Today is the last day of the quarter. It has already been 6 months.
Some of these people I might never see again. But, if I go to Belgium, Taiwan, Brazil, England, or Germany I might be able to visit them.
(The intersection outside my apartment. The kids from the high school go down the hill on bike across the picture, and cars go along the road. I haven’t seen any horrible accidents yet, but someone locking up a tire in breaking is a daily occurrence)
A graph theory graph is a “a collection of vertices or ‘nodes’ and a collection of edges that connect pairs of vertices.” A node can have more than one edge leaving it, or none if it is a terminal node. An edge can be directed or undirected, meaning that you can move either way along that edge.
And now I will describe my life as a graph from the starting position (inside mom, thanks mom!) to my terminal position (crashing my car on the moon in 2070?). Each node would be a place, and an edge would be time spent going there. Some edges are undirected: I go back and forth between school and home.
There are several layers here, from the very specific: I go from my computer to the bathroom, to the very general: I go from working in the US to studying Japanese in Japan. The rest of this discussion will be around this level of detail.
In getting to this point (studying Japanese in Japan at the age of 25), I have made many decisions. (Like choosing which road to go along in the picture at the top). The main life-changing decisions that I can see are the course choices in middle school/high school, going to CU-Engineering to study CS, and then the work I did after college. Other things definitely changed me, like getting a TRS-80 Model 100, where I lived, but those are less in my control.
In either case, I chose/was moved along an edge to another node. I wonder what I would be like if those decisions were made differently. If there were an infinite number of parallel universes, then there would be a version of me at age 25 for each possible choice I could have made. Of course, the further back our paths parted, the less similar we would be, like a version of me that enlisted in the Navy at 18 would have done very different things. Likewise the version of me that joined the navy as an Officer after college. Or the version of me that didn’t move to Japan, and instead moved to Denver.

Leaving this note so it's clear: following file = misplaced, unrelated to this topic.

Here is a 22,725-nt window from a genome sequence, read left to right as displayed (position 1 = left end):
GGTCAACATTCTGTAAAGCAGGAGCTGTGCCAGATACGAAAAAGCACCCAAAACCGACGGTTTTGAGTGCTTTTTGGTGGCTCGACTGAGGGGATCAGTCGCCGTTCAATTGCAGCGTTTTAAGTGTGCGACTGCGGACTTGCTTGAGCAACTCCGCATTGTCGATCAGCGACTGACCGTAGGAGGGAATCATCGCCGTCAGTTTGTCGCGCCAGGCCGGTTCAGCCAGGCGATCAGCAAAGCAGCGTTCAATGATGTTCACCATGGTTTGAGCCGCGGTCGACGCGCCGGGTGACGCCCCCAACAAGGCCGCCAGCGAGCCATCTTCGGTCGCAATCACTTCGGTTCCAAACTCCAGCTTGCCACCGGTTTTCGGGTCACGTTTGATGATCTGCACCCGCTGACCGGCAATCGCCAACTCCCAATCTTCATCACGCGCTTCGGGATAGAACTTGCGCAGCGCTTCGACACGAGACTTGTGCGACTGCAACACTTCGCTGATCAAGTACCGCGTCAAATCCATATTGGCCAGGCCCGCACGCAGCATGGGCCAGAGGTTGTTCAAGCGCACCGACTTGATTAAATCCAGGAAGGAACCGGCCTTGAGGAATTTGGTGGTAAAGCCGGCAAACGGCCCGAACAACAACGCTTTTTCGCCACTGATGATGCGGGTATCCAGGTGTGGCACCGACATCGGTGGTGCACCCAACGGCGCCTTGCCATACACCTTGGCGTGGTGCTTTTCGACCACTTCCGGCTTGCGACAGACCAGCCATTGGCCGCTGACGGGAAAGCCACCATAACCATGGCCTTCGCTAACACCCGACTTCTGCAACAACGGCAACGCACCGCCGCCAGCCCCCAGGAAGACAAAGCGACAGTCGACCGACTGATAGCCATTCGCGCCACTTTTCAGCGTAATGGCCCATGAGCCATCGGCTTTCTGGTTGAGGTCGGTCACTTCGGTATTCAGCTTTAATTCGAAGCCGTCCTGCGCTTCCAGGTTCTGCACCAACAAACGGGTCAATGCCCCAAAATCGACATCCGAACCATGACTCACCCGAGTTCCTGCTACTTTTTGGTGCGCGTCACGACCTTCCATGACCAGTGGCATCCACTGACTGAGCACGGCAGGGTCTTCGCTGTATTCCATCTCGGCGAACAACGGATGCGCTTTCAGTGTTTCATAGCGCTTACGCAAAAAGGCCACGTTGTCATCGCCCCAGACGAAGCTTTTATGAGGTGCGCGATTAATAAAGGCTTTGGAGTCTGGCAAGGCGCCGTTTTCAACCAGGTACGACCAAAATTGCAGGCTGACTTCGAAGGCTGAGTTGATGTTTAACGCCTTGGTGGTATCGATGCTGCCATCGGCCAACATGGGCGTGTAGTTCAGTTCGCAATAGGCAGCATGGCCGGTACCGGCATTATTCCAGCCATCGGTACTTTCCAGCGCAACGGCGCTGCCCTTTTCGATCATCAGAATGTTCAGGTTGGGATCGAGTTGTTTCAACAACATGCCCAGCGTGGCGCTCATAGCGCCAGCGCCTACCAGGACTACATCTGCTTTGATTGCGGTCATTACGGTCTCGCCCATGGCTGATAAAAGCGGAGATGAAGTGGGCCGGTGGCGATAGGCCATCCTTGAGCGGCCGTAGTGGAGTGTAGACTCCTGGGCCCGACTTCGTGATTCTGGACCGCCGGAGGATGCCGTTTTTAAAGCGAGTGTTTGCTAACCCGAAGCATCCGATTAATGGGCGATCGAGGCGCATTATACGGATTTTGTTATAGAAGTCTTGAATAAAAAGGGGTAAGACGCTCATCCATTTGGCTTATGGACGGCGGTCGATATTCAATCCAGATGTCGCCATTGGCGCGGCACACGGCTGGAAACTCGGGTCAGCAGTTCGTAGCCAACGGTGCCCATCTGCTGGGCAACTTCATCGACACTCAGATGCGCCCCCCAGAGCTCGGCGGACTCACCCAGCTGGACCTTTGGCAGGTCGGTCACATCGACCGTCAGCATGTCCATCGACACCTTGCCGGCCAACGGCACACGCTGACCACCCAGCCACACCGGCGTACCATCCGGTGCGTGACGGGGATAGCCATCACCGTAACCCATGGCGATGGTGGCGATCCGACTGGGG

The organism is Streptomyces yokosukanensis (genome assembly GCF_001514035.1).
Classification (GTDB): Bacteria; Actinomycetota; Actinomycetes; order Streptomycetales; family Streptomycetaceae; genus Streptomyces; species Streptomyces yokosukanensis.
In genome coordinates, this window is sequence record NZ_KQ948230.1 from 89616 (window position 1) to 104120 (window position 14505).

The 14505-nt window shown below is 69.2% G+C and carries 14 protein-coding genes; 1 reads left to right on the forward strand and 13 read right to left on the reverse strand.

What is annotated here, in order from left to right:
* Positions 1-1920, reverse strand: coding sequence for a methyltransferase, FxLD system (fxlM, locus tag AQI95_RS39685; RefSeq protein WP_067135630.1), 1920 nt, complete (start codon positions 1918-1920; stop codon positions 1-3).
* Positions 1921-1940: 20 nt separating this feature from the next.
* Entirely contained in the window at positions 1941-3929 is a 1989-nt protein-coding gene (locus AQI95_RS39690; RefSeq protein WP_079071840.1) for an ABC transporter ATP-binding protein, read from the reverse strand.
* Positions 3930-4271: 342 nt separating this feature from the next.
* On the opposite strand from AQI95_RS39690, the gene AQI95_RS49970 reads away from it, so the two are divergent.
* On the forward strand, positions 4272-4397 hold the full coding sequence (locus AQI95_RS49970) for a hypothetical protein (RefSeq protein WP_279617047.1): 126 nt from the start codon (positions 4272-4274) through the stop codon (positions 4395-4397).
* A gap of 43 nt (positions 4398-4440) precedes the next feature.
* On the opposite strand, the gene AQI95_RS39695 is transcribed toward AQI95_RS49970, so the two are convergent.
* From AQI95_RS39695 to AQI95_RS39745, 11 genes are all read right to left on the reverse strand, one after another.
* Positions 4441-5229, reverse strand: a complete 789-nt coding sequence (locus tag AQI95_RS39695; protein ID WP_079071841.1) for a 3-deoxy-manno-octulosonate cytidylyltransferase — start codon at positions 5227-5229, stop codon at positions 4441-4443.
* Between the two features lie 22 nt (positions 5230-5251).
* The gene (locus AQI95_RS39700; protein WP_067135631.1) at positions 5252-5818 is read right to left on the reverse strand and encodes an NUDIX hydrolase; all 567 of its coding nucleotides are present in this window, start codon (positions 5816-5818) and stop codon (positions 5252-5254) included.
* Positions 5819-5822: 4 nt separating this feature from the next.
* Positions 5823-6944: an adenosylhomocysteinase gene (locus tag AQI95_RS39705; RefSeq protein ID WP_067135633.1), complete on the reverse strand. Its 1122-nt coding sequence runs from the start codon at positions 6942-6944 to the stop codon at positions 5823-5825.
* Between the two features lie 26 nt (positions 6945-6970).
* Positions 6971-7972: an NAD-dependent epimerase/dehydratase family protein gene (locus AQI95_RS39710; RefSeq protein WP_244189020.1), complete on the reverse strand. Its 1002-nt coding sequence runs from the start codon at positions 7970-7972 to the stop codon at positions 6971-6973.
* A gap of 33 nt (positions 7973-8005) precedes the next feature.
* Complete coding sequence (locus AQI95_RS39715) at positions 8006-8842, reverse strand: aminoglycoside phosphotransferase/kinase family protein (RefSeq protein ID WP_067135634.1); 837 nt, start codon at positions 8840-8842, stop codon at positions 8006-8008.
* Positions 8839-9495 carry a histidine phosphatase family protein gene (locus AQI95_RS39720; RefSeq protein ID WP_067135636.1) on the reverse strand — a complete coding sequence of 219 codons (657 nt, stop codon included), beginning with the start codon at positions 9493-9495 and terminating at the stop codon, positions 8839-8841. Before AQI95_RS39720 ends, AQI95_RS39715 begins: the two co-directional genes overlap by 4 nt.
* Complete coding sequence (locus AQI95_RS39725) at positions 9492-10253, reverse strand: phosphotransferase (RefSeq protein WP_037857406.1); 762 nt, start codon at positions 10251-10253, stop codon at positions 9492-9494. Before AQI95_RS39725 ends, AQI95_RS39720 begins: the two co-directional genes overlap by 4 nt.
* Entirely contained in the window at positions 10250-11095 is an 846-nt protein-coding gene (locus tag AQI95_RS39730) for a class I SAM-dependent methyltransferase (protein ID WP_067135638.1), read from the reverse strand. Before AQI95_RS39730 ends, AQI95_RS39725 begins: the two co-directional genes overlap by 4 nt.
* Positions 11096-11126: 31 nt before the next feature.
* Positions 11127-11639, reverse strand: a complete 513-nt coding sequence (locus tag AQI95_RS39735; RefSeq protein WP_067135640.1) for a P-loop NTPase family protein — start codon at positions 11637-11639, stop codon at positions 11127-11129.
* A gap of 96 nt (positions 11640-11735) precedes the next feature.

In a similar vein would be talking to myself 10 years ago. “Sorry kid, I don’t have a car any more. But I have gone through 4. Too bad I missed last fire season, but I did get some fires in January and March this year.” as I bike down the street to get something from the supermarket. And then talking in Japanese to a bunch of Taiwanese people.
Where will I be in even 5 years from now? Probably somewhere on Earth. Either the US or in Japan is most likely, but maybe I will be in Europe or Antarctica. Will I be married? What kind of work will I be doing? Maybe I even have my own company?
When other people talk about their country, I refer to Colorado, since otherwise the answer would generally be “it depends”. Since everyone else in the class grew up in a city, and lived in a city before coming to Yamasa, when I talk about some of my experiences everyone in class can’t believe some of it.
Like how my cats know what bears, deer, chicken, foxes, pumas, coyotes, and hawks look like. (Someone suggested that I could open a zoo. Yep, and put up “House Cat” and “Human” as the labels, I replied) Or that I could drive 1,500km in any direction from my house and barely run into the sea. Or that I rode in a firetruck for 3,000km to get to a fire. And that that fire was 600,000 acres in size, about half the size of the prefecture I now live in.
And then guns… When the teachers ask “What have you become not able to do since coming to Japan”, I try hard to resist, but end up saying “I can’t use my guns.”
If you are going to my country:
If you are going to Colorado, you can do many things. You can camp in the mountains, but I don’t know if you need a reservation. A guidebook is useful for hiking or camping, but I don’t know if they are written in Japanese. Please relax in nature and have fun.
But, there are things you have to be careful. For example, due to the high altitude and low humidity, it is easy to become sick. In order to not become sick, please drink enough water. Don’t drink too much alcohol.
In case you meet a bear, please run away quickly. In order to not be bitten by a bear, please keep a safe distance.
We practiced this a couple of times, and then did it in front of the class.
We didn’t make any jokes like most of the other groups did.
The speech goes something like this:
JJ: This is the winner of the F1 contest, Olaf! Congratulations. Your driving technique was amazing.
Olaf: Thank you
JJ: Were you nervous?
Olaf: Yes, I was.
JJ: Are you aware that it was broadcast on TV?
Olaf: Of course I knew.
JJ: The winnings are 100 million yen, what are you planning to do with it?
Olaf: I am thinking of doing things like buying a house, traveling. Since I was a kid I had a dream of going to other countries.
JJ: So, where are you going to travel?
Olaf: I want to go to places like Europe and South America.
JJ: Your childhood dream will be realized.
Olaf: Yes. Would it be acceptable if I add one more thing?
JJ: Go ahead.
Olaf: I would like to say thank you to my staff for helping me participate in this race.